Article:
A Texas judge, hearing a petition filed by Florida and 19 other states, decided not to suspend humanitarian parole pending trial in cases filed against Cubans, Venezuelans, Haitians and Nicaraguans. .
Judge Drew B. Tipton, in an order signed Monday, Dec. 27, concluded that the states’ request to freeze the implementation of the humanitarian parole program will be analyzed as part of the investigation, the start date of which has not yet been established. February.
The motion filed by Florida and 19 other states sought to freeze humanitarian parole prior to the hearing that begins the trial.
On January 24, the attorneys general of 20 US states, including Florida and Texas, filed suit against President Joe Biden’s administration’s plan to grant 30,000 humanitarian visas to immigrants from Cuba, Venezuela, Nicaragua and Haiti.
The states suing are Texas, Florida, Alabama, Alaska, Arkansas, Idaho, Iowa, Kansas, Kentucky, Louisiana, Mississippi, Missouri, Montana, Nebraska, Ohio, South Carolina, Tennessee, Utah, West Virginia and Wyoming.
The case seeks a federal judge to block a humanitarian parole program for citizens of Cuba, Haiti, Venezuela and Nicaragua with a sponsor that was implemented with the aim of ending the crisis at the border.
What does the case say?
In their complaint to Texas Attorney General Ken Paxton, the plaintiffs argue that the plan would allow the influx of hundreds of thousands of immigrants into areas of the United States that are already “overburdened.”
They asserted that the Department of Homeland Security (DHS) is abusing its authority to issue humanitarian clearances through this initiative.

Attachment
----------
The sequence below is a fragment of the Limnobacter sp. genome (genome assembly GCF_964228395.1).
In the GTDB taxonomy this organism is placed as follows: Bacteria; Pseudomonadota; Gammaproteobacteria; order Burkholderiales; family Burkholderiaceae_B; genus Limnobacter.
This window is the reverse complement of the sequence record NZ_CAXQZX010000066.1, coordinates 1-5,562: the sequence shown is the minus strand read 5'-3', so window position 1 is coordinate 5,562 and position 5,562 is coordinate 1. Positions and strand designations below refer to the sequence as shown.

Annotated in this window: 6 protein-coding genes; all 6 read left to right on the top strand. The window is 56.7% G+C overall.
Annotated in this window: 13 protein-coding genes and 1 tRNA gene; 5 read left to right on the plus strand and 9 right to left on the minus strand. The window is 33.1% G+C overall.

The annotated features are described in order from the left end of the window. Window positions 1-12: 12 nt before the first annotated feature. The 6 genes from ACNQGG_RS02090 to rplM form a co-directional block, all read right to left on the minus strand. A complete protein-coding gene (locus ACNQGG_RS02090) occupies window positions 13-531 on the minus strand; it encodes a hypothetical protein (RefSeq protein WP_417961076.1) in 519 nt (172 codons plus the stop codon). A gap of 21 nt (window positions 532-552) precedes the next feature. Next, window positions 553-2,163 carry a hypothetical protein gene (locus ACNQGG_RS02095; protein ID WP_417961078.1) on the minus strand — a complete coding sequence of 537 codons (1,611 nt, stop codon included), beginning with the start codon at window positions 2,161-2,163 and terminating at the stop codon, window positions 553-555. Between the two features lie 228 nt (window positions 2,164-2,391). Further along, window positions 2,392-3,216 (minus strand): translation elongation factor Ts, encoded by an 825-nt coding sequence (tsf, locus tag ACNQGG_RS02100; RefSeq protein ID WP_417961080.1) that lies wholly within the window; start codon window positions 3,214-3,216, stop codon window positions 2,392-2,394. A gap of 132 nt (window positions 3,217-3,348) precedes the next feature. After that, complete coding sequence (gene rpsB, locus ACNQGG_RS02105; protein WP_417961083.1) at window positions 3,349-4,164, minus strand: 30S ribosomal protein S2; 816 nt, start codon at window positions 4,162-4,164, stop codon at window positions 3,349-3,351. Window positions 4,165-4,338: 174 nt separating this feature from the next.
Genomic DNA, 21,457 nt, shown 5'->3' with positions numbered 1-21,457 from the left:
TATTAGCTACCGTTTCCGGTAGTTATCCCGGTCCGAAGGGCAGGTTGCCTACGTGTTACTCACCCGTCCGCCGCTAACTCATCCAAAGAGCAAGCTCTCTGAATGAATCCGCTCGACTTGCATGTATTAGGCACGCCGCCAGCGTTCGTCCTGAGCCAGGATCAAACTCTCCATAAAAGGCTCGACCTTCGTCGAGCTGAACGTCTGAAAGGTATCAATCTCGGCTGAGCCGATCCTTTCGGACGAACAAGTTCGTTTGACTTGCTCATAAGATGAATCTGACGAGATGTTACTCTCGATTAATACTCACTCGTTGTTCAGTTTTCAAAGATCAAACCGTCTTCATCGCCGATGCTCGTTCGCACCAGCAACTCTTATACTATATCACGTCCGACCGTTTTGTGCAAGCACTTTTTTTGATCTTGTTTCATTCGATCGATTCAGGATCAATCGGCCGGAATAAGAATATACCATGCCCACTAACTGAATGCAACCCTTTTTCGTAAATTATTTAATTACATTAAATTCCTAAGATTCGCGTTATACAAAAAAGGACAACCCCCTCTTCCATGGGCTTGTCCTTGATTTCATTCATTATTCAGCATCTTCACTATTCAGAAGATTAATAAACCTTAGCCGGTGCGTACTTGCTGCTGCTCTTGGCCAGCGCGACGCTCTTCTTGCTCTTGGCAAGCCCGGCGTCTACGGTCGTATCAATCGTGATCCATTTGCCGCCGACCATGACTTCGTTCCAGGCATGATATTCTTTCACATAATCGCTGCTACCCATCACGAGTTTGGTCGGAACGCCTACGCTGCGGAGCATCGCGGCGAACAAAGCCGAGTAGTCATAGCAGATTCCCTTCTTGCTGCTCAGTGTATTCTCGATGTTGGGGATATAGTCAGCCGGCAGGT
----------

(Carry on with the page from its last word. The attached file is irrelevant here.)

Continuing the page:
According to the plaintiffs, the federal government’s plan should be declared illegal because the defendants exceeded their authority to issue visas of this type and did not take into account whether they had the capacity to do so. Deport scheme beneficiaries after two years of authorization to stay in the US.
The lawsuit was directed against DHS and its chief, Alejandro Mayorkas, and the federal agencies responsible for ensuring border security and regulating the flow of immigrants.
The suit contends that the plan would cost Florida billions of dollars in damages and significant state deficits such as public education and health care. But lawyers insist the sponsor has a financial stake.
“Government is going to be abolished and it will benefit the country; The labor force is beneficial to have the workers that are needed now,” says Maloof.
But Florida’s attorney general has said the humanitarian parole program directly violates federal law and amounts to excessive executive action by the president.
“From day one we’ve seen a series of executive orders and a rollback of plans to secure the border,” Moody says.
Now, legal experts recommend patience and vigilance. “Continue, without pause, but without haste, the means of making requests through this program are relatively simple,” says Albizar.
With information from EFE
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